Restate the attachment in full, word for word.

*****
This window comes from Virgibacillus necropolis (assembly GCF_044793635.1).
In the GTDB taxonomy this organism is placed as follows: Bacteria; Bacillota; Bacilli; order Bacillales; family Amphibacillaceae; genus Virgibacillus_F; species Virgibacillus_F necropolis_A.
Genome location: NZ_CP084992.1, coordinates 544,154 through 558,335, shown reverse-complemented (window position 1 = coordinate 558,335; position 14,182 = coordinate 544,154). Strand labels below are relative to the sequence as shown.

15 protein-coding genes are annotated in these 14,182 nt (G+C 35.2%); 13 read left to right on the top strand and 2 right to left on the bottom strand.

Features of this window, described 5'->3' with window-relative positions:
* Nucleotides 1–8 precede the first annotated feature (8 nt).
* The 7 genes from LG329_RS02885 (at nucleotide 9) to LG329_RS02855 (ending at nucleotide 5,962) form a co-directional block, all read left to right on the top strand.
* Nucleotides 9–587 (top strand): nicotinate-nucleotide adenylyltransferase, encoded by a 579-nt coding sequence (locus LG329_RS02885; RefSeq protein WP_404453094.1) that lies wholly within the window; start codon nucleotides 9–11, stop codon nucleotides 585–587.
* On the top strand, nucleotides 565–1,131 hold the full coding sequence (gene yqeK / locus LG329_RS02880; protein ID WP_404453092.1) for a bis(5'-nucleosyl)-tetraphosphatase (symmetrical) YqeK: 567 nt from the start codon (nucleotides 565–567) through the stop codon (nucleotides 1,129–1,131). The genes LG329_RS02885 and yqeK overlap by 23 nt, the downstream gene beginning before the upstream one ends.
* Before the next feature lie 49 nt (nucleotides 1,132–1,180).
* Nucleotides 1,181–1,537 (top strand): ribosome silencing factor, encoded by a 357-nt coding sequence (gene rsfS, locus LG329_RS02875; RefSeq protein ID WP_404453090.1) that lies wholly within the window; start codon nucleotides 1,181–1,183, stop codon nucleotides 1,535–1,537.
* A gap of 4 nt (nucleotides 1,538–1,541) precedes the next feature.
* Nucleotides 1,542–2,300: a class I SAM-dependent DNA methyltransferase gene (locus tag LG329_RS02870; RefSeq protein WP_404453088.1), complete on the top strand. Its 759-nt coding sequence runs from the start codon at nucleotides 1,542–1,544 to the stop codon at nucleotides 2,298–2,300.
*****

This window comes from Virgibacillus necropolis (assembly GCF_044793635.1).
In the GTDB taxonomy this organism is placed as follows: Bacteria; Bacillota; Bacilli; order Bacillales; family Amphibacillaceae; genus Virgibacillus_F; species Virgibacillus_F necropolis_A.
Genome location: NZ_CP084992.1, coordinates 544,154 through 558,335, shown reverse-complemented (window position 1 = coordinate 558,335; position 14,182 = coordinate 544,154). Strand labels below are relative to the sequence as shown.

15 protein-coding genes are annotated in these 14,182 nt (G+C 35.2%); 13 read left to right on the top strand and 2 right to left on the bottom strand.

Features of this window, described 5'->3' with window-relative positions:
* Nucleotides 1–8 precede the first annotated feature (8 nt).
* The 7 genes from LG329_RS02885 (at nucleotide 9) to LG329_RS02855 (ending at nucleotide 5,962) form a co-directional block, all read left to right on the top strand.
* Nucleotides 9–587 (top strand): nicotinate-nucleotide adenylyltransferase, encoded by a 579-nt coding sequence (locus LG329_RS02885; RefSeq protein WP_404453094.1) that lies wholly within the window; start codon nucleotides 9–11, stop codon nucleotides 585–587.
* On the top strand, nucleotides 565–1,131 hold the full coding sequence (gene yqeK / locus LG329_RS02880; protein ID WP_404453092.1) for a bis(5'-nucleosyl)-tetraphosphatase (symmetrical) YqeK: 567 nt from the start codon (nucleotides 565–567) through the stop codon (nucleotides 1,129–1,131). The genes LG329_RS02885 and yqeK overlap by 23 nt, the downstream gene beginning before the upstream one ends.
* Before the next feature lie 49 nt (nucleotides 1,132–1,180).
* Nucleotides 1,181–1,537 (top strand): ribosome silencing factor, encoded by a 357-nt coding sequence (gene rsfS, locus LG329_RS02875; RefSeq protein ID WP_404453090.1) that lies wholly within the window; start codon nucleotides 1,181–1,183, stop codon nucleotides 1,535–1,537.
* A gap of 4 nt (nucleotides 1,538–1,541) precedes the next feature.
* Nucleotides 1,542–2,300: a class I SAM-dependent DNA methyltransferase gene (locus tag LG329_RS02870; RefSeq protein WP_404453088.1), complete on the top strand. Its 759-nt coding sequence runs from the start codon at nucleotides 1,542–1,544 to the stop codon at nucleotides 2,298–2,300.